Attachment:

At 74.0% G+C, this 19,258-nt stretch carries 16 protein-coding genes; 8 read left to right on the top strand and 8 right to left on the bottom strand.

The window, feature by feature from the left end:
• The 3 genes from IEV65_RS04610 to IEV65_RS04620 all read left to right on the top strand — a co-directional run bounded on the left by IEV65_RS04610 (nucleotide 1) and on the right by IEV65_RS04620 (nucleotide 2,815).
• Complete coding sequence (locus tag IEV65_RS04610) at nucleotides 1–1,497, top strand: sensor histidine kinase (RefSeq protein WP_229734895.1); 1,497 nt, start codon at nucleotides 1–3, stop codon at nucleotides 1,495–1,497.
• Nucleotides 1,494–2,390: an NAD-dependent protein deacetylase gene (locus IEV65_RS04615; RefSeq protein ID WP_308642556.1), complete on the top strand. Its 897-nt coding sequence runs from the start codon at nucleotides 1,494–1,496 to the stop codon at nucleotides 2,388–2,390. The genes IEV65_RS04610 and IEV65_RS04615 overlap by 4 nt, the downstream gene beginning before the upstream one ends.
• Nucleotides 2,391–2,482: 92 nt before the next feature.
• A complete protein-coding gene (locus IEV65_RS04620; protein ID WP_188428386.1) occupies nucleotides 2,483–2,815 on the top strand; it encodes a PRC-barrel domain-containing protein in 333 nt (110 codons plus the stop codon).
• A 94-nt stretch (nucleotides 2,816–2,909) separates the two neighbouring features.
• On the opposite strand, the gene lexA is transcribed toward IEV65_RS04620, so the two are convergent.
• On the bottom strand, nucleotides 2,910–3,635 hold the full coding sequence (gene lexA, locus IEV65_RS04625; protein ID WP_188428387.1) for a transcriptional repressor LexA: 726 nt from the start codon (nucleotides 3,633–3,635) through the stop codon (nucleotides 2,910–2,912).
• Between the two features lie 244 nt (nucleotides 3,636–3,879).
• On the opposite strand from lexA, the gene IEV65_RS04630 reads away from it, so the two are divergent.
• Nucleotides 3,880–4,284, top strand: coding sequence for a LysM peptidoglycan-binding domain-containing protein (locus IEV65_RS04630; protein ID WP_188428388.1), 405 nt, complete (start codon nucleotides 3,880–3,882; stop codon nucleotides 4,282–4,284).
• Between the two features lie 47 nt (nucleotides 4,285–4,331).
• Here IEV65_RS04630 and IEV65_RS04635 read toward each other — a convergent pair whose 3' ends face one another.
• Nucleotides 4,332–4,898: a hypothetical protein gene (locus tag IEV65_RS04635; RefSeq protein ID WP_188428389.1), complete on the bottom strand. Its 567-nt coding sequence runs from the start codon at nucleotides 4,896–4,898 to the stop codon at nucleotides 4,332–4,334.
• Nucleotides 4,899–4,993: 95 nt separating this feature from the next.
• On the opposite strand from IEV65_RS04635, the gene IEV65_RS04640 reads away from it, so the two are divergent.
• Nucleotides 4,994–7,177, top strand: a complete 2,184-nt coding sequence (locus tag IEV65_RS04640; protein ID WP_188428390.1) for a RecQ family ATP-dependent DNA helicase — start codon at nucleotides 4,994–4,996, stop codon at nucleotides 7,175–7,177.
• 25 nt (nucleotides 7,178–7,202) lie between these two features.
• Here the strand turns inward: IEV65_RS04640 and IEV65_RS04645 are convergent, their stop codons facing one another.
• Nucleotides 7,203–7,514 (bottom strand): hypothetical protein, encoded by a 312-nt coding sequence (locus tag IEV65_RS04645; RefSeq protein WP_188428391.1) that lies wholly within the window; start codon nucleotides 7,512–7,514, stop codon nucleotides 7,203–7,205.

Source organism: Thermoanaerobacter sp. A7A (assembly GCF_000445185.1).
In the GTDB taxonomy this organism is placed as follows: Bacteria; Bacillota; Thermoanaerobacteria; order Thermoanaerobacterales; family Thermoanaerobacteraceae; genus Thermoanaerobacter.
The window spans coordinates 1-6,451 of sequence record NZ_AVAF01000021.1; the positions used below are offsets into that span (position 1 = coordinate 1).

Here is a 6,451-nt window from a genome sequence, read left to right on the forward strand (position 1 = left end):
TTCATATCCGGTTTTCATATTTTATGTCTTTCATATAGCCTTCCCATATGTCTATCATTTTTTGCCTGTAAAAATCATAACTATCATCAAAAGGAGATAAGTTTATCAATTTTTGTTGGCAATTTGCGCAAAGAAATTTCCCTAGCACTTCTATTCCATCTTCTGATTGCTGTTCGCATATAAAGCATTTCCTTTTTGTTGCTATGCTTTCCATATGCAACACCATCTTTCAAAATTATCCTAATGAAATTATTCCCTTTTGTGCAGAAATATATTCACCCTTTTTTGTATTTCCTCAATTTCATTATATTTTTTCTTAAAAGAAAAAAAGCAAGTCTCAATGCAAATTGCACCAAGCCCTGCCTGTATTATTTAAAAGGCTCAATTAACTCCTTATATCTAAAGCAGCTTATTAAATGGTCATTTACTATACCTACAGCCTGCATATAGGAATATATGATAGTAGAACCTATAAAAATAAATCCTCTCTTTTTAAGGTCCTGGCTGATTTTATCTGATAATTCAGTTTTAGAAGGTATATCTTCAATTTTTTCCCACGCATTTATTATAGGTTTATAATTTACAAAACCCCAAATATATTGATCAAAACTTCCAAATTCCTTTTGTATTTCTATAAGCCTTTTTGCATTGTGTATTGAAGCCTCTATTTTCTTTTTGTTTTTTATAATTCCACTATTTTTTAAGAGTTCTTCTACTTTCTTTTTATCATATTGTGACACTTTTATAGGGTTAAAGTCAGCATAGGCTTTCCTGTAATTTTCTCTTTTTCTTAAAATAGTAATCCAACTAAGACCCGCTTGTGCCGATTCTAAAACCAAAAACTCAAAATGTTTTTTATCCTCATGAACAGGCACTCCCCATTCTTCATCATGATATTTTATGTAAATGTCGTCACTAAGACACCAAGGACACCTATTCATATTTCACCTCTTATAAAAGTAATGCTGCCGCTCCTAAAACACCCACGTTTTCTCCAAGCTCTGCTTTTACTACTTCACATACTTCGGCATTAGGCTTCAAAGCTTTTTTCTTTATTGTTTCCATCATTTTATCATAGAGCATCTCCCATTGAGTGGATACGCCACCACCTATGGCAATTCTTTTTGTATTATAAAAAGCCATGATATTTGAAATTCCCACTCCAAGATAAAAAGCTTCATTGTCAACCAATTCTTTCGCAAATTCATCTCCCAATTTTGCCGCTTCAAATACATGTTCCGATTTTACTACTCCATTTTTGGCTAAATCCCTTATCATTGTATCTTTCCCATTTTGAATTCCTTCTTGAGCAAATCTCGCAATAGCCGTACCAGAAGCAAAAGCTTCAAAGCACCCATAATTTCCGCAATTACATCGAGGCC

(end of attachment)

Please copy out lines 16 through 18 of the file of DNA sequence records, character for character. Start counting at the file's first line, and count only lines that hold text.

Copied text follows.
• Nucleotides 4,332–4,898: a hypothetical protein gene (locus tag IEV65_RS04635; RefSeq protein ID WP_188428389.1), complete on the bottom strand. Its 567-nt coding sequence runs from the start codon at nucleotides 4,896–4,898 to the stop codon at nucleotides 4,332–4,334.
• Nucleotides 4,899–4,993: 95 nt separating this feature from the next.
• On the opposite strand from IEV65_RS04635, the gene IEV65_RS04640 reads away from it, so the two are divergent.